Docosapentaenoic acid (DPA) designates any straight open chain polyunsaturated fatty acid (PUFA) which contains 22 carbons and 5 double bonds. DPA is primarily used to designate two isomers, all-cis-4,7,10,13,16-docosapentaenoic acid (i.e. 4Z,7Z,10Z,13Z,16Z-docosapentaenoic acid) and all-cis-7,10,13,16,19-docosapentaenoic acid (i.e. 7Z,10Z,13Z,16Z,19Z-docosapentaenoic acid). They are also commonly termed n-6 DPA and n-3 DPA, respectively; these designations describe the position of the double bond being 6 or 3 carbons closest to the (omega) carbon at the methyl end of the molecule and is based on the biologically important difference that n-6 and n-3 PUFA are separate PUFA classes, i.e. the omega-6 fatty acids and omega-3 fatty acids, respectively. Mammals, including humans, can not interconvert these two classes and therefore must obtain dietary essential PUFA fatty acids from both classes in order to maintain normal health (see essential fatty acids).[1][2]


For nomenclature, see Essential fatty acid § Nomenclature and terminology.

The two isomers osbond acid and clupanodonic acid have the same number of double bonds, but on different positions along the chain, so they are regioisomers.

all-cis-4,7,10,13,16-docosapentaenoic acid (osbond acid)

The chemical structure of osbond acid showing physiological numbering (red) and chemical numbering (blue) conventions.

n-6 DPA is an ω-6 fatty acid with the trivial name osbond acid. It is formed in two steps from eicosatetraenoic acid (5,8,11,14-20:4n-6 or arachidonic acid, AA). Arachidonic acid is elongated to docosatetraenoic acid (7,10,13,16-22:4n-6 or adrenic acid, AdA), which in turn is converted by Δ4-desaturase to osbond acid.[3]

all-cis-7,10,13,16,19-docosapentaenoic acid (clupanodonic acid)

The chemical structure of clupanodonic acid showing physiological numbering (red) and chemical numbering (blue) conventions.

n-3 DPA is an n-3 fatty acid with the trivial name clupanodonic acid. It is an intermediate compound between eicosapentaenoic acid (EPA 5,8,11,14,17-20:5n-3 or timnodonic acid) and docosahexaenoic acid (DHA 4,7,10,13,16,19-22:6n-3 or cervonic acid) in the metabolic pathway of DHA in eucaryotes. Eicosapentaenoic acid is elongated to clupanodonic acid, which in turn is converted by Δ4-desaturase to docosahexaenoic acid 22:6n-3 (see Docosahexaenoic acid § Biosynthesis).

Mammalian cells, including human cells, metabolize DPAn-3 to an array of products that are members of the specialized proresolving mediators class of PUFA metabolites. These metabolites include four resolvins of T series and three of D series (RvT1, RvT2, RvT3, RvT4, RvD1n-3, RvD2n-3, and RvD5n-3 (do not confuse with D series resolvins derived from DHA); see Specialized proresolving mediators § n-3 DPA-derived resolvins and Resolvin), two protectins (PD1n-3 and PD2n-3; see Specialized proresolving mediators § n-3 DPA-derived protectins/neuroprotectins and Neuroprotectin), and three maresins (MaR1n-3, MaR2n-3, and MaR3n-3; see Specialized proresolving mediators § n-3 DPA-derived maresins and Maresin).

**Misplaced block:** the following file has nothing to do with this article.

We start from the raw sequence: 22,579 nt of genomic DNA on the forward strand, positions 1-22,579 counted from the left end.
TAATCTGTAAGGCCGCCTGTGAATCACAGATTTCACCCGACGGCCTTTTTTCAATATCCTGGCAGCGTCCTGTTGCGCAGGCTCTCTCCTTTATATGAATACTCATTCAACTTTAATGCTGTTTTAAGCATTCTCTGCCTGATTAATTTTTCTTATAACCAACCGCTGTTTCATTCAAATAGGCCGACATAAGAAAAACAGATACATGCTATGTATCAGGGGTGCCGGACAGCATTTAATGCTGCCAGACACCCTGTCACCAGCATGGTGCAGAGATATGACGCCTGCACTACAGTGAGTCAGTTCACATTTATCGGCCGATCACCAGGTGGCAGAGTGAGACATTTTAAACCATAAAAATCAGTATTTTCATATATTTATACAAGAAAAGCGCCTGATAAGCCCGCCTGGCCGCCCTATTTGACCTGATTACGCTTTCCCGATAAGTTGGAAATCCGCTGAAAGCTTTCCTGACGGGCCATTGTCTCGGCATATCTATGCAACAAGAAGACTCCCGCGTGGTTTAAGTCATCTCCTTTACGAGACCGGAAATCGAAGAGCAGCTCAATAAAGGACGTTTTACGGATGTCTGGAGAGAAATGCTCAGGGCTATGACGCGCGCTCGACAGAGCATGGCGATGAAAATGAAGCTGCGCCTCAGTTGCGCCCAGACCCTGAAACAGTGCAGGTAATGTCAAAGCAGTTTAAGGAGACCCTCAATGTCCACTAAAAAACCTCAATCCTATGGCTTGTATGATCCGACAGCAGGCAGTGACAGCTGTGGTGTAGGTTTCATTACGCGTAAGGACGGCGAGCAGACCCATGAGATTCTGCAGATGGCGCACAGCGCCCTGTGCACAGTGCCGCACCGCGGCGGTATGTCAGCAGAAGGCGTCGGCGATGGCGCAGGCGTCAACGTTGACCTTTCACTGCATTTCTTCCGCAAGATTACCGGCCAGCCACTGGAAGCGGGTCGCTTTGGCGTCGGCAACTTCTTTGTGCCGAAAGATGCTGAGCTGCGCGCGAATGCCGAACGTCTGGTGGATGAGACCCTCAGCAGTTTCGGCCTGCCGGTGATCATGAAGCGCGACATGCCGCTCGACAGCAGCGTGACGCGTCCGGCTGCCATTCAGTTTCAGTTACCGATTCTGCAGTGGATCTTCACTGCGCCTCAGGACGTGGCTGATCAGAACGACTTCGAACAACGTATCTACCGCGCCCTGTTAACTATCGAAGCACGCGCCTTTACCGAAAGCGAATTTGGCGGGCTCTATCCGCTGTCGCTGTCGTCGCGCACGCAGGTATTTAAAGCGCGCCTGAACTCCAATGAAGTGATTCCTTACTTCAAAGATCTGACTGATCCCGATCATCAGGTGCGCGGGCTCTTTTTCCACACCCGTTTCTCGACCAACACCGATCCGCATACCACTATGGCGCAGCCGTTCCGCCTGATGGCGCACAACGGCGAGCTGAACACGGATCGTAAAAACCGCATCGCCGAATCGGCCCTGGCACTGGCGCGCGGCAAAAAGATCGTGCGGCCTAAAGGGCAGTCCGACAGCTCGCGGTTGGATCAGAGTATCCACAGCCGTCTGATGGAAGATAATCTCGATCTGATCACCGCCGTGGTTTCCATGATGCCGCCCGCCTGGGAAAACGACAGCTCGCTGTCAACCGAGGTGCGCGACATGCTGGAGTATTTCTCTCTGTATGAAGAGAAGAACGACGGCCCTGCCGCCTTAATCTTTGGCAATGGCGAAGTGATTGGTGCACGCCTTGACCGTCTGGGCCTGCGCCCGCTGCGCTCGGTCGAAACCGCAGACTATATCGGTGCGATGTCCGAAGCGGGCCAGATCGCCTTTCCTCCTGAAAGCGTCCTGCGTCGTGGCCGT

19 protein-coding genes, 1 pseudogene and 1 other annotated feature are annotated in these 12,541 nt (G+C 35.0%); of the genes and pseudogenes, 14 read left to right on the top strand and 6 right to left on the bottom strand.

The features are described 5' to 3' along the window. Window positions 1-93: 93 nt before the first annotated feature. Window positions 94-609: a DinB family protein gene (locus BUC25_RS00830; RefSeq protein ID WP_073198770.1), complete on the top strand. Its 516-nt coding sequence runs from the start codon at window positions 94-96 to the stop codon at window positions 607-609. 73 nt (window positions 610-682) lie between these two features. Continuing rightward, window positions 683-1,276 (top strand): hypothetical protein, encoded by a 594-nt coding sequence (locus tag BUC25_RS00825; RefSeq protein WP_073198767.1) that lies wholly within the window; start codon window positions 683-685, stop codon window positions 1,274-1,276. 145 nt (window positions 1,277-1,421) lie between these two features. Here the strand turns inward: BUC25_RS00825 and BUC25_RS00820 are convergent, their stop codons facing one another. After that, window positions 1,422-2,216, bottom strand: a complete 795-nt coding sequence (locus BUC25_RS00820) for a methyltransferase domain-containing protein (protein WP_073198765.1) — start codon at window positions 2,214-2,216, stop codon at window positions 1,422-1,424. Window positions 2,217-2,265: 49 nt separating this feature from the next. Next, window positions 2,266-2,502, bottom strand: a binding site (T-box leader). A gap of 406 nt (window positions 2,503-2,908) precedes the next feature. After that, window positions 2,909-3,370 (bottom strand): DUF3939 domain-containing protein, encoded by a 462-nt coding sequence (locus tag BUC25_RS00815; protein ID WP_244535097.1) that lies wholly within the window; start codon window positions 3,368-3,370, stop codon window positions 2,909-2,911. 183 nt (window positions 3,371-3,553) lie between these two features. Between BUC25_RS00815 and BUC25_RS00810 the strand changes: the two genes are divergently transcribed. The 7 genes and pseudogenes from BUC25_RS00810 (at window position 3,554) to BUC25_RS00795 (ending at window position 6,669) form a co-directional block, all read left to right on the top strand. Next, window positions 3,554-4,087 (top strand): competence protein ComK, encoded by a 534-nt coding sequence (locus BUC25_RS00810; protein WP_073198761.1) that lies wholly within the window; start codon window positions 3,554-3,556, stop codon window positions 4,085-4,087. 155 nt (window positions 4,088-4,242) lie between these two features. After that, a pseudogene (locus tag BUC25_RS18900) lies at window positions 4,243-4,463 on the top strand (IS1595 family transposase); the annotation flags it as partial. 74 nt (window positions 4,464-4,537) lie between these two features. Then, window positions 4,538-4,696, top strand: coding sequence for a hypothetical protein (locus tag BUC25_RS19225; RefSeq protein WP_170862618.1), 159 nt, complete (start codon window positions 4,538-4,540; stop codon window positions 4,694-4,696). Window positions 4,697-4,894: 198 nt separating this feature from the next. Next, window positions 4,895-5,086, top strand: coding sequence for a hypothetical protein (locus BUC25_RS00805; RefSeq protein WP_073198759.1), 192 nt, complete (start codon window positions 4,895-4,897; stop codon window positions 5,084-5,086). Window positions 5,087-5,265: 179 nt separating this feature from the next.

Docosapentaenoic acid (DPA) is an n-3 fatty acid that is structurally similar to eicosapentaenoic acid (EPA) with the same number of double bonds, but two more carbon chain units.[4]

Dietary sources

These are the top five sources for DPA according to the USDA Agricultural Research Service:[5]

  1. Fish oil, menhaden 0.668 g in 1 tbsp. (13.6 g)
  2. Fish oil, salmon 0.407 g in 1 tbsp. (13.6 g)
  3. Salmon, red (sockeye), filets with skin, smoked (Alaska Native) 0.335 g in 1 filet (108 g)
  4. Fish, salmon, Atlantic, farmed, raw 0.334 g in 3 oz (85 g)
  5. Beef, variety meats and by-products, brain, cooked, simmered 0.326 g in 3 oz (85 g)

Seal meat and human breast milk are rich in DPA.[4]


Clupanodonic acid, an omega-3 fatty acid, along with its metabolite DHA and other long chain omega-3 fatty acids, is under study to determine properties of omega-3 fats in humans, such as in inflammation mechanisms.[6]

See also


  1. ^ Edwards IJ, O'Flaherty JT (2008). "Omega-3 Fatty Acids and PPARgamma in Cancer". PPAR Research. 2008: 358052. doi:10.1155/2008/358052. PMC 2526161. PMID 18769551.
  2. ^ Spector AA, Kim HY (2015). "Discovery of essential fatty acids". Journal of Lipid Research. 56 (1): 11–21. doi:10.1194/jlr.R055095. PMC 4274059. PMID 25339684.
  3. ^ Djuricic I, Calder PC (July 2021). "Beneficial Outcomes of Omega-6 and Omega-3 Polyunsaturated Fatty Acids on Human Health: An Update for 2021". Nutrients. 13 (7). Figure 3. doi:10.3390/nu13072421.
  4. ^ a b Yazdi, PG (Nov 2013). "A review of the biologic and pharmacologic role of docosapentaenoic acid n-3". F1000Res. 2: 256. doi:10.12688/f1000research.2-256.v2. PMC 4162505. PMID 25232466.
  5. ^ "DPA Nutrient List." National Nutrient Database for Standard Reference Release 27.
  6. ^ Dalli, J; Chiang, N; Serhan, C. N. (2015). "Elucidation of novel 13-series resolvins that increase with atorvastatin and clear infections" (PDF). Nature Medicine. 21 (9): 1071–5. doi:10.1038/nm.3911. PMC 4560998. PMID 26236990.